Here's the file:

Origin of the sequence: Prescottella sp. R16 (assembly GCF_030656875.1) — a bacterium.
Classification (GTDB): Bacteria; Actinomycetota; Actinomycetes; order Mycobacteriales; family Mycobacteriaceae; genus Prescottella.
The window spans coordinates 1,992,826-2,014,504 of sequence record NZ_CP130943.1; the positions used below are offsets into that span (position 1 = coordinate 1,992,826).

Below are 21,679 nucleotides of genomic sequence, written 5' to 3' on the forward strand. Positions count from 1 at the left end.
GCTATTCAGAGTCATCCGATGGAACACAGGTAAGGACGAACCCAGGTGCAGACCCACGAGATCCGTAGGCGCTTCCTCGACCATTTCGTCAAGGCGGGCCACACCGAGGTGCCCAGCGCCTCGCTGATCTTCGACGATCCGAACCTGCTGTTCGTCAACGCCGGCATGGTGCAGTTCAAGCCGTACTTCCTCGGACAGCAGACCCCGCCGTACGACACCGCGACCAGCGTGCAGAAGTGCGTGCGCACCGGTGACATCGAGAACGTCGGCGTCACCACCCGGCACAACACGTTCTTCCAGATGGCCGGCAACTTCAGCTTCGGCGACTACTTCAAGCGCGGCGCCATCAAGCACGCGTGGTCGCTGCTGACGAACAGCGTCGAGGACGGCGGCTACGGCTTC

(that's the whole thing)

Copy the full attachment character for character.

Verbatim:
Origin of the sequence: Prescottella sp. R16 (assembly GCF_030656875.1) — a bacterium.
Classification (GTDB): Bacteria; Actinomycetota; Actinomycetes; order Mycobacteriales; family Mycobacteriaceae; genus Prescottella.
The window spans coordinates 1,992,826-2,014,504 of sequence record NZ_CP130943.1; the positions used below are offsets into that span (position 1 = coordinate 1,992,826).

Below are 21,679 nucleotides of genomic sequence, written 5' to 3' on the forward strand. Positions count from 1 at the left end.
GCTATTCAGAGTCATCCGATGGAACACAGGTAAGGACGAACCCAGGTGCAGACCCACGAGATCCGTAGGCGCTTCCTCGACCATTTCGTCAAGGCGGGCCACACCGAGGTGCCCAGCGCCTCGCTGATCTTCGACGATCCGAACCTGCTGTTCGTCAACGCCGGCATGGTGCAGTTCAAGCCGTACTTCCTCGGACAGCAGACCCCGCCGTACGACACCGCGACCAGCGTGCAGAAGTGCGTGCGCACCGGTGACATCGAGAACGTCGGCGTCACCACCCGGCACAACACGTTCTTCCAGATGGCCGGCAACTTCAGCTTCGGCGACTACTTCAAGCGCGGCGCCATCAAGCACGCGTGGTCGCTGCTGACGAACAGCGTCGAGGACGGCGGCTACGGCTTC